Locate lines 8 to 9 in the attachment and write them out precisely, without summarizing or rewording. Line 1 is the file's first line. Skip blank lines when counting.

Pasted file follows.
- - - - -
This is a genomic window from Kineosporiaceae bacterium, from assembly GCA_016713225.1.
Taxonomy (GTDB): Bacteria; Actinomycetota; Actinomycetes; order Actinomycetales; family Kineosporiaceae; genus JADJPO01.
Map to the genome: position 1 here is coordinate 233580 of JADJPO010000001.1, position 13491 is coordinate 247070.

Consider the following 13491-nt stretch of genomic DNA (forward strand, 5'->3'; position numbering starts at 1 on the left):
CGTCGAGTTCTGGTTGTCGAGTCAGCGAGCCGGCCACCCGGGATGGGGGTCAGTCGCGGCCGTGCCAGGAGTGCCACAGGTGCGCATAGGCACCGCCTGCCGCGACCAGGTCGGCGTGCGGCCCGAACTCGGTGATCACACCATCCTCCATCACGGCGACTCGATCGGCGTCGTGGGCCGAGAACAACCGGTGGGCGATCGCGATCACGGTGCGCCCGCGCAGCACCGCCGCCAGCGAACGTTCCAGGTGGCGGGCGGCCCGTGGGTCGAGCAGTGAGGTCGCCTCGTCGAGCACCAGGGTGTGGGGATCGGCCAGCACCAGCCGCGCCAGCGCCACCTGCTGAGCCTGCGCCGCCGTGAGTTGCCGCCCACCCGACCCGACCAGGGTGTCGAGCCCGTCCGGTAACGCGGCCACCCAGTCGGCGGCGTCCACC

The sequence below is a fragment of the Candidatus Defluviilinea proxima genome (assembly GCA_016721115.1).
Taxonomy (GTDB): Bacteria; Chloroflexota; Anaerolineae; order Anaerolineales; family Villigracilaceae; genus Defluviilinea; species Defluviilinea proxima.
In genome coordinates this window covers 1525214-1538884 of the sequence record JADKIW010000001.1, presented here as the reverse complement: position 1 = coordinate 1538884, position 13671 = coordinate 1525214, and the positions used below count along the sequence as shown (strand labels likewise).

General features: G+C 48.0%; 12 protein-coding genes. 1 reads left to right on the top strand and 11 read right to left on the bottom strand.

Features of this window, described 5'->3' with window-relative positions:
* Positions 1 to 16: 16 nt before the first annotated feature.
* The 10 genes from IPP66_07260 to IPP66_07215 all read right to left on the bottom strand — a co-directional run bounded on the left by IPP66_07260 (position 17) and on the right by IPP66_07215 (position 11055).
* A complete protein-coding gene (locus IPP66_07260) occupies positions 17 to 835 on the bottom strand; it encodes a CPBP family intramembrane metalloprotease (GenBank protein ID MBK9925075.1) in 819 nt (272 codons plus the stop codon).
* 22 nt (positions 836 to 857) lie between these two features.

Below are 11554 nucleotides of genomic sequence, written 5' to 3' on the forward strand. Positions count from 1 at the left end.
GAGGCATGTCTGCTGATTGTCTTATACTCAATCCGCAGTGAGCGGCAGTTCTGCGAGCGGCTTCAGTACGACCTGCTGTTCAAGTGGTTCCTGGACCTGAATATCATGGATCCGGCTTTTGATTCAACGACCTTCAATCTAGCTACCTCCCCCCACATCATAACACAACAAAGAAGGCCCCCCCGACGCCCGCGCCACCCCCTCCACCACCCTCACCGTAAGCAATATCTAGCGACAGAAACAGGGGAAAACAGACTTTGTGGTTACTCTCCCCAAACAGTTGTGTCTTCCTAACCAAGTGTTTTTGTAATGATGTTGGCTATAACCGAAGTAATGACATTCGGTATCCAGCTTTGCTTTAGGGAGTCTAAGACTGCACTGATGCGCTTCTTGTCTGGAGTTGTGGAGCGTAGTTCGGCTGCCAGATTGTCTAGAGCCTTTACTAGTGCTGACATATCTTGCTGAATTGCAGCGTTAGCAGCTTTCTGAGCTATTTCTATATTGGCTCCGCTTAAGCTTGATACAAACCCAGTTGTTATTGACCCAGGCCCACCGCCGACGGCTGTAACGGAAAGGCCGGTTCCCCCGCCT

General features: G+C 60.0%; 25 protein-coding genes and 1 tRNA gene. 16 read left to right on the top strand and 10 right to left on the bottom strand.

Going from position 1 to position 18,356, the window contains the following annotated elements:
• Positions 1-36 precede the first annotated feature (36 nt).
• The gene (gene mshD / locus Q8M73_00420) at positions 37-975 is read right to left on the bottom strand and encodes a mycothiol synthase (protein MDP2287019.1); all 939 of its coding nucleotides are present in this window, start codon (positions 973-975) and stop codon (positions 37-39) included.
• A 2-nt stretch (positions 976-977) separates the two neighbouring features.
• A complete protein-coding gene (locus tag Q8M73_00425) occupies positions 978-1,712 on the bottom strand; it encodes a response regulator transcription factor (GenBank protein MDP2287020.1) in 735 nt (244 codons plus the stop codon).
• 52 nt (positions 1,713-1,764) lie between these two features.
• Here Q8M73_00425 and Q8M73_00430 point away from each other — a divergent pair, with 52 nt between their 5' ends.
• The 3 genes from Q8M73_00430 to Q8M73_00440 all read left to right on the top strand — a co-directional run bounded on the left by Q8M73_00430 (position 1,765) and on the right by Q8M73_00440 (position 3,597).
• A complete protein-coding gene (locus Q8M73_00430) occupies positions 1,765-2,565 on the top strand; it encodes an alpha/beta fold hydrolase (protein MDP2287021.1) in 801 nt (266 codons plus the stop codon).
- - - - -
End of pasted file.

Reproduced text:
In genome coordinates this window covers 1525214-1538884 of the sequence record JADKIW010000001.1, presented here as the reverse complement: position 1 = coordinate 1538884, position 13671 = coordinate 1525214, and the positions used below count along the sequence as shown (strand labels likewise).

General features: G+C 48.0%; 12 protein-coding genes. 1 reads left to right on the top strand and 11 read right to left on the bottom strand.